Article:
Before I became president and vice-chancellor of Simon Fraser University (SFU), I was a healthcare researcher. And before that—inspired by my mother’s career choice—I was a nurse.
In both roles, I developed a deep and abiding appreciation for the value of public health care in Canada.
As a nurse, I saw the way that access to high-quality health care could completely change the course of someone’s life. At the same time, I started my career in the midst of the AIDS crisis and saw the opposite—how the healthcare system could hurt and exclude many marginalized and vulnerable people.
As a health researcher, I watched those same patterns play out. Inclusive and thoughtful health research can significantly improve people’s quality of life. When done poorly, it can hurt more than it helps.
Much has changed in our healthcare system since then. What hasn’t changed is the central role health care plays as a measure of the obligations we owe to one another and as a barometer of our society’s overall well-being and inclusiveness.
For this reason, like Canadians everywhere, I am deeply concerned about the significant challenges facing our healthcare system—from the severe doctors shortage and the opioid crisis to the weaknesses exposed in our system by COVID-19—and what they mean for the future of our country.
So, when the Province of British Columbia asked Simon Fraser University to establish the first new medical school in Western Canada in 55 years on our Surrey campus, I knew both the weight of that commitment and the exciting opportunity that came with it.
For the SFU Medical School to be successful and live up to the promise of public health care, not only will it have to educate the new doctors we so badly need, but it will also have to help transform the way in which health care is delivered, particularly to those in marginalized and underserved communities.
In this regard, SFU’s university-wide commitment to uphold Truth and Reconciliation is of particular significance to the medical school’s future —a future that must reflect the lived experiences and voices of Indigenous people who have been victimized by racism within the health care system.
This history is well documented and continues to the present day.
In 1941, B.C.’s first “Indian hospital” was established in response to fears of tuberculosis infection. Inside these sanitoriums, Indigenous patients were subjected to unsafe conditions and forced physical restraint, often tended to by undertrained and unlicensed staff. This past September, the Stó:lō Nation in B.C.’s Fraser Valley identified 96 Indigenous children between the ages of five and 20 who died at the Coqualeetza Indian Hospital.
More than eighty years later, all indications from reports, work, and research in this space indicate that systemic racism and discrimination continue to persist in healthcare settings.
If SFU’s commitment to Truth and Reconciliation is to mean anything, then we have a responsibility to ensure that the new medical school confronts the colonial history of medical education by integrating reconciliation, anti-racism, and Indigenous health and wellness into the medical curriculum.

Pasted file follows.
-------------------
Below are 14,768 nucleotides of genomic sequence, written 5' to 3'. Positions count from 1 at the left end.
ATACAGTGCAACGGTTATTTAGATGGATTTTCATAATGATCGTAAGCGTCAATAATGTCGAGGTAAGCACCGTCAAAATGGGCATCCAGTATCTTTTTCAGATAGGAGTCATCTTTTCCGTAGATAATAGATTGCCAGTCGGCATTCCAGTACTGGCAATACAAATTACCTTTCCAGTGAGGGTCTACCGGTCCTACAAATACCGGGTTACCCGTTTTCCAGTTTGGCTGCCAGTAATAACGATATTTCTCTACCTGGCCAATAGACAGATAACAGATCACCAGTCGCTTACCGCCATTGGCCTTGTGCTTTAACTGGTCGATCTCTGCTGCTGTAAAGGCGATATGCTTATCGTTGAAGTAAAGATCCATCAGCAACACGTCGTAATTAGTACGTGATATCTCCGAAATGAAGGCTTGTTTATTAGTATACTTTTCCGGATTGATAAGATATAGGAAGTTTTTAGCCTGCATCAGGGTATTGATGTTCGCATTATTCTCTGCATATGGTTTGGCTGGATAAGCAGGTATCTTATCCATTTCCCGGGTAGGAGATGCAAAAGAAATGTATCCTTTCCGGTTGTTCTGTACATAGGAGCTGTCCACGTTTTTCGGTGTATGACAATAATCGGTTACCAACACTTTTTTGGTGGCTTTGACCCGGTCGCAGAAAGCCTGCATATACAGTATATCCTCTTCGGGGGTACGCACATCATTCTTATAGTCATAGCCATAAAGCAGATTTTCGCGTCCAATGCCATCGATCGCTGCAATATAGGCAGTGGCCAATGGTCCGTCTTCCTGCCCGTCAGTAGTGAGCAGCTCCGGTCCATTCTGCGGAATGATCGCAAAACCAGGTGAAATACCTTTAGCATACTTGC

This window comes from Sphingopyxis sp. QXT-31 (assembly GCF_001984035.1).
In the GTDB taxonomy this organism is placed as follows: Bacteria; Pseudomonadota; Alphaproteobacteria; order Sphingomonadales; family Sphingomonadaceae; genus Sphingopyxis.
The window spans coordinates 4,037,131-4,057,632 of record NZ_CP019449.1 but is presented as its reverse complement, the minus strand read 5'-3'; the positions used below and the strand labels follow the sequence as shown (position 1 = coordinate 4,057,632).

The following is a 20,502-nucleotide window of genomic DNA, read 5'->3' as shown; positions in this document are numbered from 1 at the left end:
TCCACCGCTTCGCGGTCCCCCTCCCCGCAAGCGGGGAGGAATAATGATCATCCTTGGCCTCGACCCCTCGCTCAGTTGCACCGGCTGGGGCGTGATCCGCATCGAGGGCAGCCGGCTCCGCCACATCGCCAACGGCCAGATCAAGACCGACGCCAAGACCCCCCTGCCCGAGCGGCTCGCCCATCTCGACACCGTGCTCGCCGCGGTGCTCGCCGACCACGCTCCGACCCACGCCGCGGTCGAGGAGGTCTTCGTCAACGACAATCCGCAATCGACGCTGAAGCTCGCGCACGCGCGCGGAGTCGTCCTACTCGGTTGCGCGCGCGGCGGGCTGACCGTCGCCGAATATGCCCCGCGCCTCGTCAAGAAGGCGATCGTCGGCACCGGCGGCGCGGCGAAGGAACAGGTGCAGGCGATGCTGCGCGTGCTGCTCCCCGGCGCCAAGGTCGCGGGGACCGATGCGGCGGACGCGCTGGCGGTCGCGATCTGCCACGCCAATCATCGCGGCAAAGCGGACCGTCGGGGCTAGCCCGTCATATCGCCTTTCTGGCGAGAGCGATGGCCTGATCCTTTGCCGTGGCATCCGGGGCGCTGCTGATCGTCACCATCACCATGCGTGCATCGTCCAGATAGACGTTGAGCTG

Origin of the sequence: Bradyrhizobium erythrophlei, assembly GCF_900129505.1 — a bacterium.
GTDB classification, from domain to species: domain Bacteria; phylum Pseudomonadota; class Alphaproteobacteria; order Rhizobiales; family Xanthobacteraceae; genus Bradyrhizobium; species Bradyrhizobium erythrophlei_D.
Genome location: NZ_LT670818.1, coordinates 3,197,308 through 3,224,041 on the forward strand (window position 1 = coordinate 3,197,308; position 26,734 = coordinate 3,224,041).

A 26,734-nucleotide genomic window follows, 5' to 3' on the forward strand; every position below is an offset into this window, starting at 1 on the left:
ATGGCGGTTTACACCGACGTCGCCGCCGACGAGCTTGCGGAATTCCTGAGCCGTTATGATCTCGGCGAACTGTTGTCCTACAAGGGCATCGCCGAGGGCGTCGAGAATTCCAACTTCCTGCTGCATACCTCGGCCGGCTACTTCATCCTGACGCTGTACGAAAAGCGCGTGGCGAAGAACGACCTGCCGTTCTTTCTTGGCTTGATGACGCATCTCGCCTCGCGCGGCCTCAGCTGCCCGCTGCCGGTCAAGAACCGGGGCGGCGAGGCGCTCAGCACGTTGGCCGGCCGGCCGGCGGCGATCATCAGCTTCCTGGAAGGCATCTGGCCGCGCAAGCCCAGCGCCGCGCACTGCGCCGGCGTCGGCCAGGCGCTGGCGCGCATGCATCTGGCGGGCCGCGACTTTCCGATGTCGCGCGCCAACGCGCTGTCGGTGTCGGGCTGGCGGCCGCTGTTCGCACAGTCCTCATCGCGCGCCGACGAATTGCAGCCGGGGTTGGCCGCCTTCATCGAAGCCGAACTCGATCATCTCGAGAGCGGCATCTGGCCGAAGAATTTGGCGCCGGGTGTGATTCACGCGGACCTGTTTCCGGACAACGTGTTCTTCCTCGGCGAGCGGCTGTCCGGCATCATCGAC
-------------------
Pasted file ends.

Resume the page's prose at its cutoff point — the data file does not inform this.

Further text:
The Truth and Reconciliation Commission’s Calls to Action contain specific recommendations around health care and have been instrumental during the planning process. We are also taking the lead from Indigenous students, staff, and faculty, who have been clear that the “nothing about us without us” principle must be threaded into the school’s DNA.
To that end, SFU is committed to working with Indigenous communities to ensure that the medical school reflects their feedback and that graduate physicians are prepared to respond to community needs.
In these early days of planning, we have spent a lot of time in meetings and discussions with Indigenous groups, including the First Nations Health Authority, whose partnership will be vital to this work. We have held several consultation sessions with Indigenous students, faculty, and staff at SFU and initiated discussions with Host First Nations and other groups to seek feedback on how the medical school can and should benefit them. Based on these conversations, we are making it a priority to hire Indigenous leaders, physicians, and staff for the school. As the planning process continues, we are also thinking about how we can create pathways for Indigenous students to study medicine and create opportunities for students to learn directly from Indigenous Elders and Knowledge Keepers during their medical training.
This is hard work. But it is important and necessary work that we are proud to have been entrusted with.
Although it has been many years now since I practiced nursing, I still remember the faces and stories of my patients. As we prepare to open the SFU Medical School in 2026, I have been thinking about those patients a lot, and about our responsibility to extend the right to quality public health care to every person in Canada.
For too long, that right has been denied to many across this country. But owing to the work of Indigenous peoples, advocacy groups, and allies across Canada, this is starting to change. SFU’s new medical school is an important part of that journey.